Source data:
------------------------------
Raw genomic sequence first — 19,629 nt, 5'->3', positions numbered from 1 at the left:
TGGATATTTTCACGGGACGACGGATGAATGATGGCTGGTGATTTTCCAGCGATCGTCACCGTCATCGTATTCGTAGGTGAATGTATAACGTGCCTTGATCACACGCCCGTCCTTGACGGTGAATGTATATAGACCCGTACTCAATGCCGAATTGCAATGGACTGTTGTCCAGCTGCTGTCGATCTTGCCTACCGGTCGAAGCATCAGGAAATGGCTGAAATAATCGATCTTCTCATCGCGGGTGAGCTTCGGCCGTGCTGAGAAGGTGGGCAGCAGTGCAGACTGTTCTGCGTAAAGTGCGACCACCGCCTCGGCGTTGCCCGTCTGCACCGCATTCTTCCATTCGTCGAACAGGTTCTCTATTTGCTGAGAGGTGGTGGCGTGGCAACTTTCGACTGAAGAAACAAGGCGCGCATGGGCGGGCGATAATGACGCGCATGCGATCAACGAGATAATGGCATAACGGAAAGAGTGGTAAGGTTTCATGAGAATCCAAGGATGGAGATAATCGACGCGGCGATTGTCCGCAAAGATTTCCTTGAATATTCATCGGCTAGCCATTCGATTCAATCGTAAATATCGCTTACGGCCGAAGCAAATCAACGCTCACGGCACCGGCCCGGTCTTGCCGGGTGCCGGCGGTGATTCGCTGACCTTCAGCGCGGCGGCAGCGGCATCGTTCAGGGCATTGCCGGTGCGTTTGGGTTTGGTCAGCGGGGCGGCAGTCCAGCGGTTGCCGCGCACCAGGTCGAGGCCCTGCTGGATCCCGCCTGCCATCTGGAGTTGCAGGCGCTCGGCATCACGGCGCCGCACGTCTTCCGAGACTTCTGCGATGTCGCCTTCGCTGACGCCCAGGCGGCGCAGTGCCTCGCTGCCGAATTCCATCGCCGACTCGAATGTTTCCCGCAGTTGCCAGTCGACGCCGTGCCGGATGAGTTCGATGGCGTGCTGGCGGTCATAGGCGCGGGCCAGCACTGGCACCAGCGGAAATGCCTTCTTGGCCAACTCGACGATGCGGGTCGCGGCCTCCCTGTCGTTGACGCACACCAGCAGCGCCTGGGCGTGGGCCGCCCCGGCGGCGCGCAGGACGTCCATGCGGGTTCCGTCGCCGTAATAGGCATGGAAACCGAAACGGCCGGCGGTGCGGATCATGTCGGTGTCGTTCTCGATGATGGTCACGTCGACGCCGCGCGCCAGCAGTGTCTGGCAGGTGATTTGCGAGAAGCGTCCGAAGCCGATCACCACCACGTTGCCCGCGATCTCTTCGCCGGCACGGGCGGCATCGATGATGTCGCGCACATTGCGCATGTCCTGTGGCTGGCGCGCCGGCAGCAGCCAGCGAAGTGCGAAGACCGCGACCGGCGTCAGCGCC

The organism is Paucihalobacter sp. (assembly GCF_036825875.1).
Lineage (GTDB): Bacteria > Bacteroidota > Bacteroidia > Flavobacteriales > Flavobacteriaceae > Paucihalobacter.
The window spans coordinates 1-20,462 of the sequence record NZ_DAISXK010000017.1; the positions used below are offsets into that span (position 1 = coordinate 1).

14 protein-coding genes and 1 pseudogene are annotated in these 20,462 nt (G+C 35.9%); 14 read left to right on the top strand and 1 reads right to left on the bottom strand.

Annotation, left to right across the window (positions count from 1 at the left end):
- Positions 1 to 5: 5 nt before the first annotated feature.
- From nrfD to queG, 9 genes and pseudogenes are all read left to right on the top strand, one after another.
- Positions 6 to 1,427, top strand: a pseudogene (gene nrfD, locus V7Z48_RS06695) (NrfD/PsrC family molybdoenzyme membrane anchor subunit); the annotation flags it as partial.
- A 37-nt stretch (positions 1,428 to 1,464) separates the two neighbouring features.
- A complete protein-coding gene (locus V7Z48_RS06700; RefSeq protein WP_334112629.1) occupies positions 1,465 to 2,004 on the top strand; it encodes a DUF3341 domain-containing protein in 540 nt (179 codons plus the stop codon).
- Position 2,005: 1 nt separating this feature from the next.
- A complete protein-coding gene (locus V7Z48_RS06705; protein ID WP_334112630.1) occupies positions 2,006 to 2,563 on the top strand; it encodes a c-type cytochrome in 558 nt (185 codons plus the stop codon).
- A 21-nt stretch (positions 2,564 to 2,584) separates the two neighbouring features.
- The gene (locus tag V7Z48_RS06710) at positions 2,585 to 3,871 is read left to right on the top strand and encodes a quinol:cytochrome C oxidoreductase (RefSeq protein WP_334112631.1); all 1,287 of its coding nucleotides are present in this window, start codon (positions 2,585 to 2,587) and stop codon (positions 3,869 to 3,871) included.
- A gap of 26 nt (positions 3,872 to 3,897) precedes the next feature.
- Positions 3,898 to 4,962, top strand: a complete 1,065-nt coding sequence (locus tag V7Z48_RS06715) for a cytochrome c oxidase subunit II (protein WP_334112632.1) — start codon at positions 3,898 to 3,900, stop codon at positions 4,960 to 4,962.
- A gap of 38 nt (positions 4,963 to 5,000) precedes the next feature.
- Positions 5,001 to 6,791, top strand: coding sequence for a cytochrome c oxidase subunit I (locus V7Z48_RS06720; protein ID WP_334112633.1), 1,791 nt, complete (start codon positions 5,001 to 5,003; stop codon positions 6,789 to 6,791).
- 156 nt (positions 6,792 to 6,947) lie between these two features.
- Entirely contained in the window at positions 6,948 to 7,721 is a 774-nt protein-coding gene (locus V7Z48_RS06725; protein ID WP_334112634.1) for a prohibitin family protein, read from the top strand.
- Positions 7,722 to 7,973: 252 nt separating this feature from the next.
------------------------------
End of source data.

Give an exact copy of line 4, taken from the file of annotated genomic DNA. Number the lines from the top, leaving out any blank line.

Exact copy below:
Lineage (GTDB): Bacteria > Bacteroidota > Bacteroidia > Flavobacteriales > Flavobacteriaceae > Paucihalobacter.